Held from the 17th to the 21st of September, the 2019 iteration of the Adelaide International Youth Film Festival was a sweet, fun film festival for young people, featuring an eclectic mix of features and shorts from both local and international filmmakers. The films spanned a range of topics, locations, and tones, but commonalities amongst them included themes of coming of age, the importance of family, friendship, and diversity, and first confrontations with loss and death. These universal topics seemed to speak to the various crowds of young people who attended the screenings, ranging in age from junior primary students all the way up to high school seniors, with most of the films being received with rapturous applause.
Though every film in the festival had its share of strengths, the clear highlight in the feature category was My Extraordinary Summer with Tess, a beautiful Dutch film about the friendship forged between two young pre-teens by the beach during a summer holiday, as they confront some of life’s big questions. The film deals with admirably complex concepts, such as children’s first encounter with the concept of death. The real triumph is how well it straddles the line tonally between darkness and light. The film never trivialises its young protagonists’ existential wonderings, treating them with the seriousness that they are felt by said characters, but it never becomes bogged down in misery, retaining a light and breezy tone throughout, even as its characters confront hard truths.
My Extraordinary Summer with Tess should be mandatory viewing for any pre-teen as it addresses the questions that they will no doubt themselves be starting to ask. The film has just the right mixture of heart, thoughtfulness, and giddy fun, provided the audience can tolerate some minor coarse language and reading subtitles. But even if you’re not in that young age bracket, this is still a wonderful film. It is the platonic ideal of the term family film: a movie that can truly be enjoyed by anyone, no matter their age.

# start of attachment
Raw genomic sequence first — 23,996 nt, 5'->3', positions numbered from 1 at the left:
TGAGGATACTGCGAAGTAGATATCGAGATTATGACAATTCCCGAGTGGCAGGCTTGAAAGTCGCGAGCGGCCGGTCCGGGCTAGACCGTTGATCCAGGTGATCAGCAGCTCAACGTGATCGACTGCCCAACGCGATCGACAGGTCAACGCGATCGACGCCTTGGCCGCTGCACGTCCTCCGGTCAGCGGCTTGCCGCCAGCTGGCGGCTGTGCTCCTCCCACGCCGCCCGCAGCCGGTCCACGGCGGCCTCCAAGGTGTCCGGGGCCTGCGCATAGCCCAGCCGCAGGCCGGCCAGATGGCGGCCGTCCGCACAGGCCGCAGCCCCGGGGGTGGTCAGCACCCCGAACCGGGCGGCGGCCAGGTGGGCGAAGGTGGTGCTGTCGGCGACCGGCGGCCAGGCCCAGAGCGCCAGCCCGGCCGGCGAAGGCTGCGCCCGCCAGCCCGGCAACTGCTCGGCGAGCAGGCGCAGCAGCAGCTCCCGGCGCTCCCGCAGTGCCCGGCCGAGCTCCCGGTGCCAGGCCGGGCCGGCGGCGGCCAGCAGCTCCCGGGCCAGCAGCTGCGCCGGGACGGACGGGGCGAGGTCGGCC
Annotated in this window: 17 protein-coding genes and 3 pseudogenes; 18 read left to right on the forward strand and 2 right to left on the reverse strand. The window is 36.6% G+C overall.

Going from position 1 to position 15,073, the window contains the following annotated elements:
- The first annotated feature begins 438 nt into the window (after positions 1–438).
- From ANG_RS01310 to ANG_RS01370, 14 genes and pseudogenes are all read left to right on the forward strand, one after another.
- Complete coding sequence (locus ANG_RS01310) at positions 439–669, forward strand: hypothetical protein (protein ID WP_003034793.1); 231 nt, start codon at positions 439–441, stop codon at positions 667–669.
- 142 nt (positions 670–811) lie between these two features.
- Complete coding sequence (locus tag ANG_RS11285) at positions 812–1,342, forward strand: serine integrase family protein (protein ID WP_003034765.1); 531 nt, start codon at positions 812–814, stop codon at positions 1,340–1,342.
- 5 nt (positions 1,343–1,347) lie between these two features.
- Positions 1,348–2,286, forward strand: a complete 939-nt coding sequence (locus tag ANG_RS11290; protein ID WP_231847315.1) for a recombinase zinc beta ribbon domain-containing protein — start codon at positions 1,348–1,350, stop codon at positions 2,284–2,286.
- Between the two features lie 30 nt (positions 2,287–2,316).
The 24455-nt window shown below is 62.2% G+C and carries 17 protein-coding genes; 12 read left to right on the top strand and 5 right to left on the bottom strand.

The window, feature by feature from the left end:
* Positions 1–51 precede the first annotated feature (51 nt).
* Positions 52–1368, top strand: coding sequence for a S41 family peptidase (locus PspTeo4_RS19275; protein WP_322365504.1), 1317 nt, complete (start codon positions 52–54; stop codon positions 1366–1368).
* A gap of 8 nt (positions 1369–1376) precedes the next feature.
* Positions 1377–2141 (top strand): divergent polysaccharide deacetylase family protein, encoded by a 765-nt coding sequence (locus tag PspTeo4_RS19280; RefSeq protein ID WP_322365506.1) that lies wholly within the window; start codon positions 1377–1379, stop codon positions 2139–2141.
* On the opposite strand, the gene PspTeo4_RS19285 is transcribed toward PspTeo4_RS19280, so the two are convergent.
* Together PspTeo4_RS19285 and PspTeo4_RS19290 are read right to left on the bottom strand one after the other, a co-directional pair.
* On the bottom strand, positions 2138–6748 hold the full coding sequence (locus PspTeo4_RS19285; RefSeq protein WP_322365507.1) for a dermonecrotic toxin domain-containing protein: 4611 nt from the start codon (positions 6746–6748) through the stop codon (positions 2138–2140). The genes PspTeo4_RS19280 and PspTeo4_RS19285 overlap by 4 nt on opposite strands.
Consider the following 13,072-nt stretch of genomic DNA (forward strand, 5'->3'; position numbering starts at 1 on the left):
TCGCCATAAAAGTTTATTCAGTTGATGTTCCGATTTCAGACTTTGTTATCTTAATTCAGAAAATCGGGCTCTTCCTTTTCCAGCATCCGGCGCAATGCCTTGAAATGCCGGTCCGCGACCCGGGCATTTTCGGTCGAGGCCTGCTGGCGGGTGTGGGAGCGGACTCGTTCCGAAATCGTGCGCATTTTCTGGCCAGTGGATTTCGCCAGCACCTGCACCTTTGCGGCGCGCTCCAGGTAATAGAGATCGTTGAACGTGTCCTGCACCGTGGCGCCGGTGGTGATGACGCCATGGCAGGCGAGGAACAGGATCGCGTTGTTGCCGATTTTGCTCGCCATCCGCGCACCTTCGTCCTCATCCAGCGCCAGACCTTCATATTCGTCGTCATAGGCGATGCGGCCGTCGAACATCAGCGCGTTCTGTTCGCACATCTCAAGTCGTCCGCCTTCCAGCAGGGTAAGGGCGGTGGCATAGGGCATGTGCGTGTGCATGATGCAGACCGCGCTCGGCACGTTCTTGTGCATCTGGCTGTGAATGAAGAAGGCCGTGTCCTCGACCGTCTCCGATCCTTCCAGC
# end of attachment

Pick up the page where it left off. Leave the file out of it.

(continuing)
Other standouts from the festival came in the form of the many shorts that were screened. One of the top picks from this category included The Mannequin Man, an Australian film about elderly loneliness that featured just the right mix of good natured comedy and heartbreakingly human emotion. The French animated short Hors Piste, was also another highlight, which was a wordless, beautifully crafted black comedy of increasingly ridiculous human errors made by a two-man Search and Rescue Team in their attempts to bring an injured skier down from the top of a mountain. Other high points included an Adelaide-made short called Honey, that sensitively and warmly depicts the relationship between two sisters, one of whom has Down syndrome, over the course of their childhood, and the Norwegian short Bog Hole, which deals with childhood jealousy and abandonment issues in a striking realist style, to moving affect.
The Adelaide International Youth Film Festival’s variety of films from all over the globe should be thoroughly commended. It exposes many younger children to foreign films for what may have been the first time in their life, helping to break down the cultural assumption that foreign films are either boring or pretentious at an early age, and encouraging them to have a curiosity for cinema from non-English speaking countries. Combine this with the diverse and relevant themes covered by the films that eloquently speak to the festival’s intended audience, and you have a truly great festival on your hands, one with a welcoming atmosphere and a lot of value, both as a cultural force for educating young people about the value of film, and as a fun, exciting event in the quieter half of the Adelaide festival calendar.
– Daniel Tune